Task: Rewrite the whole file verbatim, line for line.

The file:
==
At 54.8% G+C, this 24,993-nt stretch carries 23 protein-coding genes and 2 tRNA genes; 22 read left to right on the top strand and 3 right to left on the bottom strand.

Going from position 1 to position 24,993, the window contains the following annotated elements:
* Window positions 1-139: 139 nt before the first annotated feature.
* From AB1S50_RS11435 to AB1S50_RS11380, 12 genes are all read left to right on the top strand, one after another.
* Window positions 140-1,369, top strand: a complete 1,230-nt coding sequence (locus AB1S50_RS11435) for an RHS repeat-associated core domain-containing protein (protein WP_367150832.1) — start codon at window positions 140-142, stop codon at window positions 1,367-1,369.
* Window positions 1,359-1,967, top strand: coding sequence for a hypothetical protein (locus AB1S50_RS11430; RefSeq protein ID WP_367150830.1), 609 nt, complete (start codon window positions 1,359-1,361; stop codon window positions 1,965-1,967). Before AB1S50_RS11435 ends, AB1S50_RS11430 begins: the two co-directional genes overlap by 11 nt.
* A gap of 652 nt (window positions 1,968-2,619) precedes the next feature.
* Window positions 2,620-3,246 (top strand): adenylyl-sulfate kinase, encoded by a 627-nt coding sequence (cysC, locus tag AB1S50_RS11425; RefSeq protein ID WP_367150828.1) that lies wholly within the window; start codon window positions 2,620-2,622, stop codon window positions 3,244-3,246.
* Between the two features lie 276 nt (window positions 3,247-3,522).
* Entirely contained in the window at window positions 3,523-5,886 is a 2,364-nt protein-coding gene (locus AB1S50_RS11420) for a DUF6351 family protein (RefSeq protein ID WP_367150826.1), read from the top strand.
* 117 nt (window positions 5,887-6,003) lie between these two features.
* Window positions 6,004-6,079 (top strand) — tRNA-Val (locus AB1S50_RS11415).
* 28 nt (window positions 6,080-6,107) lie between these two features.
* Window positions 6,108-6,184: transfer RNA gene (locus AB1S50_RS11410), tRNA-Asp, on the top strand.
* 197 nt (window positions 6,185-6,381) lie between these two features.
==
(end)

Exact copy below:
At 54.8% G+C, this 24,993-nt stretch carries 23 protein-coding genes and 2 tRNA genes; 22 read left to right on the top strand and 3 right to left on the bottom strand.

Going from position 1 to position 24,993, the window contains the following annotated elements:
* Window positions 1-139: 139 nt before the first annotated feature.
* From AB1S50_RS11435 to AB1S50_RS11380, 12 genes are all read left to right on the top strand, one after another.
* Window positions 140-1,369, top strand: a complete 1,230-nt coding sequence (locus AB1S50_RS11435) for an RHS repeat-associated core domain-containing protein (protein WP_367150832.1) — start codon at window positions 140-142, stop codon at window positions 1,367-1,369.
* Window positions 1,359-1,967, top strand: coding sequence for a hypothetical protein (locus AB1S50_RS11430; RefSeq protein ID WP_367150830.1), 609 nt, complete (start codon window positions 1,359-1,361; stop codon window positions 1,965-1,967). Before AB1S50_RS11435 ends, AB1S50_RS11430 begins: the two co-directional genes overlap by 11 nt.
* A gap of 652 nt (window positions 1,968-2,619) precedes the next feature.
* Window positions 2,620-3,246 (top strand): adenylyl-sulfate kinase, encoded by a 627-nt coding sequence (cysC, locus tag AB1S50_RS11425; RefSeq protein ID WP_367150828.1) that lies wholly within the window; start codon window positions 2,620-2,622, stop codon window positions 3,244-3,246.
* Between the two features lie 276 nt (window positions 3,247-3,522).
* Entirely contained in the window at window positions 3,523-5,886 is a 2,364-nt protein-coding gene (locus AB1S50_RS11420) for a DUF6351 family protein (RefSeq protein ID WP_367150826.1), read from the top strand.
* 117 nt (window positions 5,887-6,003) lie between these two features.
* Window positions 6,004-6,079 (top strand) — tRNA-Val (locus AB1S50_RS11415).
* 28 nt (window positions 6,080-6,107) lie between these two features.
* Window positions 6,108-6,184: transfer RNA gene (locus AB1S50_RS11410), tRNA-Asp, on the top strand.
* 197 nt (window positions 6,185-6,381) lie between these two features.